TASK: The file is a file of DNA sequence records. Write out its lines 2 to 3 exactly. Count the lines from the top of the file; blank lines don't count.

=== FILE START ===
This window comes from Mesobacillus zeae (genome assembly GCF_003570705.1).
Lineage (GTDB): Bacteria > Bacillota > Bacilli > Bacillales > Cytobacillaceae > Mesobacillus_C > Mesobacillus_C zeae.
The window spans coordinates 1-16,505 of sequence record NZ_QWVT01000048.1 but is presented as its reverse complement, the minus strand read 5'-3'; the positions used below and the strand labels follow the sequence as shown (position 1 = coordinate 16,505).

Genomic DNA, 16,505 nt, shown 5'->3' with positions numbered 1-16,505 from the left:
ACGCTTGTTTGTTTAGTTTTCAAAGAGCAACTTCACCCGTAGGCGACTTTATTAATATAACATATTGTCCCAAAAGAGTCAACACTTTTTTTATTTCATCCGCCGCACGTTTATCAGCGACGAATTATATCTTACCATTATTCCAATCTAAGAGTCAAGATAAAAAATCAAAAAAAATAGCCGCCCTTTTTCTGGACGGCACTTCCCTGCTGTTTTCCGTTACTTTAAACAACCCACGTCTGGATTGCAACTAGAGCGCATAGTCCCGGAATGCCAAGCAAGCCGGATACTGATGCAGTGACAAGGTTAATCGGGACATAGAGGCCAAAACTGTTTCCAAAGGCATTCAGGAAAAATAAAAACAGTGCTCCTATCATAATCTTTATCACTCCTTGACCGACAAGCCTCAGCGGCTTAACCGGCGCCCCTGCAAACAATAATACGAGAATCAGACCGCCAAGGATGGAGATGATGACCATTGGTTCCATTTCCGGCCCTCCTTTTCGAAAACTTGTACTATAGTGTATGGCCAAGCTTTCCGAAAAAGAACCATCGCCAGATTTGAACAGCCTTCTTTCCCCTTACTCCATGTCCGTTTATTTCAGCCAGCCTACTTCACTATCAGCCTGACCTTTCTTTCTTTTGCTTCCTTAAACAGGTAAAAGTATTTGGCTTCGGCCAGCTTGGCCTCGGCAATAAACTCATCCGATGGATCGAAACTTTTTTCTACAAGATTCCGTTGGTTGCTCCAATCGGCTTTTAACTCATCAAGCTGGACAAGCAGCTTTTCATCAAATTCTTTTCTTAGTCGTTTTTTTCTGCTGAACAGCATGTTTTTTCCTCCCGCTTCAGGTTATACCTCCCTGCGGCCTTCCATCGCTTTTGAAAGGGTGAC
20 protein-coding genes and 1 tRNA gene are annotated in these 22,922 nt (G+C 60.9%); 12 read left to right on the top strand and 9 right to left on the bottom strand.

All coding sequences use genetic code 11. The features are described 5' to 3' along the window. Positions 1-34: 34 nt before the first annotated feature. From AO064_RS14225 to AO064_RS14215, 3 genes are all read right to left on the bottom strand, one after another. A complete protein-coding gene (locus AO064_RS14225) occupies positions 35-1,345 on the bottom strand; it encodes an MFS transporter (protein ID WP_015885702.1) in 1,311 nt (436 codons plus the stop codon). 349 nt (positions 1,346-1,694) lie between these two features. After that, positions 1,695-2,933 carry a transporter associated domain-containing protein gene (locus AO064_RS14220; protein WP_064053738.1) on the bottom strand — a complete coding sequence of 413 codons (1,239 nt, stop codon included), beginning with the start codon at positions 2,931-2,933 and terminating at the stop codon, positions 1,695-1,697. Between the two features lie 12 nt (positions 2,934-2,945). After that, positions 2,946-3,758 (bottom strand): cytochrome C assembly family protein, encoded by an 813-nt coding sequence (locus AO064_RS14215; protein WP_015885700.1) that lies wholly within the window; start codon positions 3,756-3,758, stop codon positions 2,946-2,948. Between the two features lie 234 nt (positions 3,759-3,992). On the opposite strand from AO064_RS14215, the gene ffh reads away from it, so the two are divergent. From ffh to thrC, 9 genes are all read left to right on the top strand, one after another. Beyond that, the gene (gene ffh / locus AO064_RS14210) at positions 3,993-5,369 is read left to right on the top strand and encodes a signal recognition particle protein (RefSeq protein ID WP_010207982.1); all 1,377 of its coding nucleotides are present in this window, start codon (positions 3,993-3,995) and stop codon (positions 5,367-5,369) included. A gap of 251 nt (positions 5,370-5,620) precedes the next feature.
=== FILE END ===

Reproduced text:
Lineage (GTDB): Bacteria > Bacillota > Bacilli > Bacillales > Cytobacillaceae > Mesobacillus_C > Mesobacillus_C zeae.
The window spans coordinates 1-16,505 of sequence record NZ_QWVT01000048.1 but is presented as its reverse complement, the minus strand read 5'-3'; the positions used below and the strand labels follow the sequence as shown (position 1 = coordinate 16,505).